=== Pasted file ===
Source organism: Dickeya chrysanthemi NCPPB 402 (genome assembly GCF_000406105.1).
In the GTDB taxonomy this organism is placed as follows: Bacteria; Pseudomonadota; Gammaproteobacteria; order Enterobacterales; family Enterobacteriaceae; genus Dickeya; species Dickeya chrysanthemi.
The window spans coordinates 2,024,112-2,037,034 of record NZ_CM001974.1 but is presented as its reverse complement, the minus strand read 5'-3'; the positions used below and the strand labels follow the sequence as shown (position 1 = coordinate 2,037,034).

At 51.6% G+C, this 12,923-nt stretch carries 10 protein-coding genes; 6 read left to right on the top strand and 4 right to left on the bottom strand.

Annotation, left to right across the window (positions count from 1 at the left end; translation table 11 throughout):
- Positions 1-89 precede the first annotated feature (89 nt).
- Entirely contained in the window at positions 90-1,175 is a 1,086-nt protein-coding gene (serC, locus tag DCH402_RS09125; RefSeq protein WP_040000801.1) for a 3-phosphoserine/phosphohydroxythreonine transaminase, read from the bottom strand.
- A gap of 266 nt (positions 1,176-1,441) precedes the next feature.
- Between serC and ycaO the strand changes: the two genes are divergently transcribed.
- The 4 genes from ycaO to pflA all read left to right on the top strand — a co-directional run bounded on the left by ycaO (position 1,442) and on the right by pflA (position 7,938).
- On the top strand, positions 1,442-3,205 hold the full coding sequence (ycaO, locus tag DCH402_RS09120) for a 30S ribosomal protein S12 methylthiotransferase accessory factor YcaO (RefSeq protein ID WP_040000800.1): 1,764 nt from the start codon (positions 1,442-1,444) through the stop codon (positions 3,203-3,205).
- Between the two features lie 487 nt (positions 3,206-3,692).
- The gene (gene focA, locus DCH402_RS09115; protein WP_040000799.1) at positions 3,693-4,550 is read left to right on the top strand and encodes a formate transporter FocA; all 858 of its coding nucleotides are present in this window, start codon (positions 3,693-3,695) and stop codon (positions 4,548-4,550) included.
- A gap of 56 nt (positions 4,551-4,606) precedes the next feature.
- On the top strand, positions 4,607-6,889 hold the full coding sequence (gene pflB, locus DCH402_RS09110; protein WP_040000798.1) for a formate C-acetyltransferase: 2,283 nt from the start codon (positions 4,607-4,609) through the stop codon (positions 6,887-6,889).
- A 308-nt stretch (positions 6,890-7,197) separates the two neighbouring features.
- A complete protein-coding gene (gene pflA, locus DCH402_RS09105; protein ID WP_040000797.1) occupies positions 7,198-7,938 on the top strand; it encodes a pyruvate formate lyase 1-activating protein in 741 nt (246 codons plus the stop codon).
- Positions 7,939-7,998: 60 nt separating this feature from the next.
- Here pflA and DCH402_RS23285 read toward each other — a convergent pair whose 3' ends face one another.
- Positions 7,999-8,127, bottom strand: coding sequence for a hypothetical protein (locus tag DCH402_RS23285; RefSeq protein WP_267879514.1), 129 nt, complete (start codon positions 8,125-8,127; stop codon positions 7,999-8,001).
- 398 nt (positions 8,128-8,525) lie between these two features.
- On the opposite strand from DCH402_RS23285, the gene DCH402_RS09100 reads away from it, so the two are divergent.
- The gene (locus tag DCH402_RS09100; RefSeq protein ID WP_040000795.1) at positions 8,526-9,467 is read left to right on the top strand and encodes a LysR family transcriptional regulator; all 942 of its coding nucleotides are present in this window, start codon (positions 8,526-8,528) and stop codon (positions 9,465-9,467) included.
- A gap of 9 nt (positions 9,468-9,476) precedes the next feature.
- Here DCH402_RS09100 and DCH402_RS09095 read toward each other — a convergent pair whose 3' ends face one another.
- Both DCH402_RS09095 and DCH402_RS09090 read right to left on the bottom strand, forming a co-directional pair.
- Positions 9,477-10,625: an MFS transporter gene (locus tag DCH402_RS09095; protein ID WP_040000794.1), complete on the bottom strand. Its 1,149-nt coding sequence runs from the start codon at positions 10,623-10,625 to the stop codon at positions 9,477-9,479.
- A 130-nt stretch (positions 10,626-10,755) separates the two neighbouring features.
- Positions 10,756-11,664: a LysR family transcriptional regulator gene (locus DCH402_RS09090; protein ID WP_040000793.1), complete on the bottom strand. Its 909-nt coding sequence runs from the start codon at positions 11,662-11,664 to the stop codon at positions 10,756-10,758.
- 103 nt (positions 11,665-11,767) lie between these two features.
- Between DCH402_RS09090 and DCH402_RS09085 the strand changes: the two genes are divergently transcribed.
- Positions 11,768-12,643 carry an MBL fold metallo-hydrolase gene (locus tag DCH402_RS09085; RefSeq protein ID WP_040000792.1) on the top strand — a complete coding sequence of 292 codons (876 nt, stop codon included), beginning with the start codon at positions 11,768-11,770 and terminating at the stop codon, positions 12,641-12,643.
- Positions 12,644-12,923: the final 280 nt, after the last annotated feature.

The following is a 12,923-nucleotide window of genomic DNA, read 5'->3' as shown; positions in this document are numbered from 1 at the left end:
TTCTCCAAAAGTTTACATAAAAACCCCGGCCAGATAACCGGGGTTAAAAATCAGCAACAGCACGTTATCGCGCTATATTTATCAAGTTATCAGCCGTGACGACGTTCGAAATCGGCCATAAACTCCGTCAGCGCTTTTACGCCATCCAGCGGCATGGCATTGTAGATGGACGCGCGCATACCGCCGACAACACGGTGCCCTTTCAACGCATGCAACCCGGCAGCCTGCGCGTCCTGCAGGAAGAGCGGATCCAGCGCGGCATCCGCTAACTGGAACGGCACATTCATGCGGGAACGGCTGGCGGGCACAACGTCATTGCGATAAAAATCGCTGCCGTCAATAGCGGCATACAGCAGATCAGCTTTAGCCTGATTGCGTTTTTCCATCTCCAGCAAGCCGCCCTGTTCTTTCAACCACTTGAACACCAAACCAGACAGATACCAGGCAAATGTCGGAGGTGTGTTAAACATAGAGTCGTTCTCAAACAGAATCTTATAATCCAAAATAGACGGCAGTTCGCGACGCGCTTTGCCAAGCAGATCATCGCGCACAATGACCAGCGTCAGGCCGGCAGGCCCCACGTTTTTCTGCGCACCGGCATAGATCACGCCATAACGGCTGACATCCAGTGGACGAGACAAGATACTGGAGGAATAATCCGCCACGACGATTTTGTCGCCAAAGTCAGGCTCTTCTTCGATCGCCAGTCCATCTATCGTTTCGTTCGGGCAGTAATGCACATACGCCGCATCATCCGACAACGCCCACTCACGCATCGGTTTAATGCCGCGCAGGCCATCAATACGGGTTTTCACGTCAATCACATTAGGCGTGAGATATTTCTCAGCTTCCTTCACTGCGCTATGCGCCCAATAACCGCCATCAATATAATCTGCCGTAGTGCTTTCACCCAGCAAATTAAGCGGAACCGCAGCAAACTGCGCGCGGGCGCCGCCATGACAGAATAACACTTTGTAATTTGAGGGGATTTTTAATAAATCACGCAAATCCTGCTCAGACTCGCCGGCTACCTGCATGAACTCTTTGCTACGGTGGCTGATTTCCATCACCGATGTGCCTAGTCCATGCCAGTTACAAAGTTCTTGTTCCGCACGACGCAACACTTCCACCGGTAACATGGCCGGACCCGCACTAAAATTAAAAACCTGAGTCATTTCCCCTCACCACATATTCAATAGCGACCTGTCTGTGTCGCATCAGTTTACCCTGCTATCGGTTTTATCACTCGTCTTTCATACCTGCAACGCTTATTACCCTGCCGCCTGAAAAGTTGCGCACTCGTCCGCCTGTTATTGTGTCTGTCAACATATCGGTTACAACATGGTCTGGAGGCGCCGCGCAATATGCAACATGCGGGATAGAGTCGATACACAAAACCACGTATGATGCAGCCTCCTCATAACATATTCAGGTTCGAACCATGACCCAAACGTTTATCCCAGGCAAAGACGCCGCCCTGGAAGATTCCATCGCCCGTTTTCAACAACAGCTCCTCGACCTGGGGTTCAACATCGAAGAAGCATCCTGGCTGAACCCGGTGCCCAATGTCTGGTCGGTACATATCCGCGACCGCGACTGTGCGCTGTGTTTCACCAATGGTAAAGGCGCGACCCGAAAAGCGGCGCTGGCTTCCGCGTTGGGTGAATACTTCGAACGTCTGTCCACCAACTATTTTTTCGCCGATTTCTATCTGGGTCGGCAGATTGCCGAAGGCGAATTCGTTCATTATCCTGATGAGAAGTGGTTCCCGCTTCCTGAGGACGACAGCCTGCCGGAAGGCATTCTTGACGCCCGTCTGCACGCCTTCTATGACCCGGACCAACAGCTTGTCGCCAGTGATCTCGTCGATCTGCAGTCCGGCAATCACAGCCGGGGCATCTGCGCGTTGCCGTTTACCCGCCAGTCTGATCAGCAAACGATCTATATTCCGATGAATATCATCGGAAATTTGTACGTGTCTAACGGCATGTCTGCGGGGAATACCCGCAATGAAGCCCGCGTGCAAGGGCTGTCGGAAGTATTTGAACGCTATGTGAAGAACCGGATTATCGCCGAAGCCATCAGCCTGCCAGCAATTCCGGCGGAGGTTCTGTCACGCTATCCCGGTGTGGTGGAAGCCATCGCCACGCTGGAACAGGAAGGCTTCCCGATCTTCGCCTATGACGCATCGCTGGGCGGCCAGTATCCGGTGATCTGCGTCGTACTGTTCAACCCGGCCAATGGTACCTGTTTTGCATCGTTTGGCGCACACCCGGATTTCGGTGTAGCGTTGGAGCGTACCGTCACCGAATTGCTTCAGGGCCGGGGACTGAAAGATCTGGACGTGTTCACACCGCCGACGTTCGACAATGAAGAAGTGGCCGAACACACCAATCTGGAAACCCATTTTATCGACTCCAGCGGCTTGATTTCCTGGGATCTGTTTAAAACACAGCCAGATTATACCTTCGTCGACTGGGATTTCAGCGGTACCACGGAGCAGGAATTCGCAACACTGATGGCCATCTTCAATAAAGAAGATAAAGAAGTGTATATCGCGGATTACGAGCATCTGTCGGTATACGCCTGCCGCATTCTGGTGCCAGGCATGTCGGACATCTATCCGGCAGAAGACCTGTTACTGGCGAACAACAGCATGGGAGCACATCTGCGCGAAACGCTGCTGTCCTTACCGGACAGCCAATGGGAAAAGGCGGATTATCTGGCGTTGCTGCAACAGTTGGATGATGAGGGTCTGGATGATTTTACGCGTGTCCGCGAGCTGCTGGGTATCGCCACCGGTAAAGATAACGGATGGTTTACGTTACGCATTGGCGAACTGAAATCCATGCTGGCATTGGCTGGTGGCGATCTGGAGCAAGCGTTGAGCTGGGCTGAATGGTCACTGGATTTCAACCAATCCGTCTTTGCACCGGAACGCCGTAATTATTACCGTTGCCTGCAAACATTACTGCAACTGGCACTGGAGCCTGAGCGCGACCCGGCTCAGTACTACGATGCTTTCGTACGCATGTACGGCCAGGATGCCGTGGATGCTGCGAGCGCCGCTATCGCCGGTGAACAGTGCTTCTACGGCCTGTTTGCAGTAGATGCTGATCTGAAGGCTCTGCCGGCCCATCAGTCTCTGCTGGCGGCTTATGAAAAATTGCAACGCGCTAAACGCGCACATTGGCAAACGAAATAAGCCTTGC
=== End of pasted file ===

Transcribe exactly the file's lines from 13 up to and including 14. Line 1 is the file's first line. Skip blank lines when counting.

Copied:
- The gene (gene focA, locus DCH402_RS09115; protein WP_040000799.1) at positions 3,693-4,550 is read left to right on the top strand and encodes a formate transporter FocA; all 858 of its coding nucleotides are present in this window, start codon (positions 3,693-3,695) and stop codon (positions 4,548-4,550) included.
- A gap of 56 nt (positions 4,551-4,606) precedes the next feature.